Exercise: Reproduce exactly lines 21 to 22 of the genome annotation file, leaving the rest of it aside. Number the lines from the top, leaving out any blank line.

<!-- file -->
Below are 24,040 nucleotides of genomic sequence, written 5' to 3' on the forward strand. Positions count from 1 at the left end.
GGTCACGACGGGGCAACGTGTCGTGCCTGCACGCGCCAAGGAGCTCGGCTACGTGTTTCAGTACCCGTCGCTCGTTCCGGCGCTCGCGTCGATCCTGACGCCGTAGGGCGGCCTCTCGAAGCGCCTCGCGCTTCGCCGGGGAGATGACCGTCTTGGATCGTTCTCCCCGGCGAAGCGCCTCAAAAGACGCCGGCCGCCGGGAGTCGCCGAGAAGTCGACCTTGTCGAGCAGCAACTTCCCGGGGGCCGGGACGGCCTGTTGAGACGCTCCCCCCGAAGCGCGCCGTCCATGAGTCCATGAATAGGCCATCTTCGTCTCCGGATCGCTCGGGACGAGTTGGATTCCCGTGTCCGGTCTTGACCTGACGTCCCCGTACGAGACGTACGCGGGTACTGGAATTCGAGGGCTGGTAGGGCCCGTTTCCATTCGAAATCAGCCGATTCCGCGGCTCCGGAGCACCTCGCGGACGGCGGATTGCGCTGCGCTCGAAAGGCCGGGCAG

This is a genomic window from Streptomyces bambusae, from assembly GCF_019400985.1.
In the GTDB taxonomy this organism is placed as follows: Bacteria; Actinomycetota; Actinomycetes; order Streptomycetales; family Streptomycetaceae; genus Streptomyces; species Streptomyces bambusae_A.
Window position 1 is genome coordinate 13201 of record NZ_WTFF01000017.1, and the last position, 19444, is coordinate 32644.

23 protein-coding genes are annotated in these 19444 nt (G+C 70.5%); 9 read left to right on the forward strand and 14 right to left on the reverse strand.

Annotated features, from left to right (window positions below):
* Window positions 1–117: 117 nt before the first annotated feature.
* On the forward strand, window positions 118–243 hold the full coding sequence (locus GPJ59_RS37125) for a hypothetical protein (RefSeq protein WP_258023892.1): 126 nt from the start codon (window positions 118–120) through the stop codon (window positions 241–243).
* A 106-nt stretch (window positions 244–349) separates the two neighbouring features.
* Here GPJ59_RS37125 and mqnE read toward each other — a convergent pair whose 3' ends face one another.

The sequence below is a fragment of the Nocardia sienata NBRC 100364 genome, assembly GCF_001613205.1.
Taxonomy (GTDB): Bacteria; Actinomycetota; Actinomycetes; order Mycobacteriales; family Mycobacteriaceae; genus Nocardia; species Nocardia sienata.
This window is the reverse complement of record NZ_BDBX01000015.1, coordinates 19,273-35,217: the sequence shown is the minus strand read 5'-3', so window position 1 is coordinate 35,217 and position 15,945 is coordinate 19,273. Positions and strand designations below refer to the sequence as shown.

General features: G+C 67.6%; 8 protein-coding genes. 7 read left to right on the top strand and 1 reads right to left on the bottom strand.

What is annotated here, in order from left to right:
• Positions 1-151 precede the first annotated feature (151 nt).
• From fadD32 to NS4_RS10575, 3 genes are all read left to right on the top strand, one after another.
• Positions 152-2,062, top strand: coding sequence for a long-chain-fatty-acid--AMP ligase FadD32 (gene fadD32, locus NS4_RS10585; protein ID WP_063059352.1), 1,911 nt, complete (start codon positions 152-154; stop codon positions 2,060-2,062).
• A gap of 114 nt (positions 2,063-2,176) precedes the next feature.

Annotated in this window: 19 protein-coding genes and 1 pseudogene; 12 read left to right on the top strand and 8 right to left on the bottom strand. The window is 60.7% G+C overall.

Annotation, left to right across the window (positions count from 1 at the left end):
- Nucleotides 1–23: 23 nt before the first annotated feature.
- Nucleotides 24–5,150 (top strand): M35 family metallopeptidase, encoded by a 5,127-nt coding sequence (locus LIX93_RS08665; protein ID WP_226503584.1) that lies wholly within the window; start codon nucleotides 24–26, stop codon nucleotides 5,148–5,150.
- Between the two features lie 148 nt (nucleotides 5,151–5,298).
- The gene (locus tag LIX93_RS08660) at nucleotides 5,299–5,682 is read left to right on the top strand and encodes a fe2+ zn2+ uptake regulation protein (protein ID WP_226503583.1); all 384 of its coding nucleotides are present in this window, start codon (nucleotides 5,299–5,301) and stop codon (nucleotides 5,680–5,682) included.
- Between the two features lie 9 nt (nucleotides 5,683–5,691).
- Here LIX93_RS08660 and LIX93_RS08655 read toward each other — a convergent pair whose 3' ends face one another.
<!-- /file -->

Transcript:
Annotated in this window: 19 protein-coding genes and 1 pseudogene; 12 read left to right on the top strand and 8 right to left on the bottom strand. The window is 60.7% G+C overall.

Annotation, left to right across the window (positions count from 1 at the left end):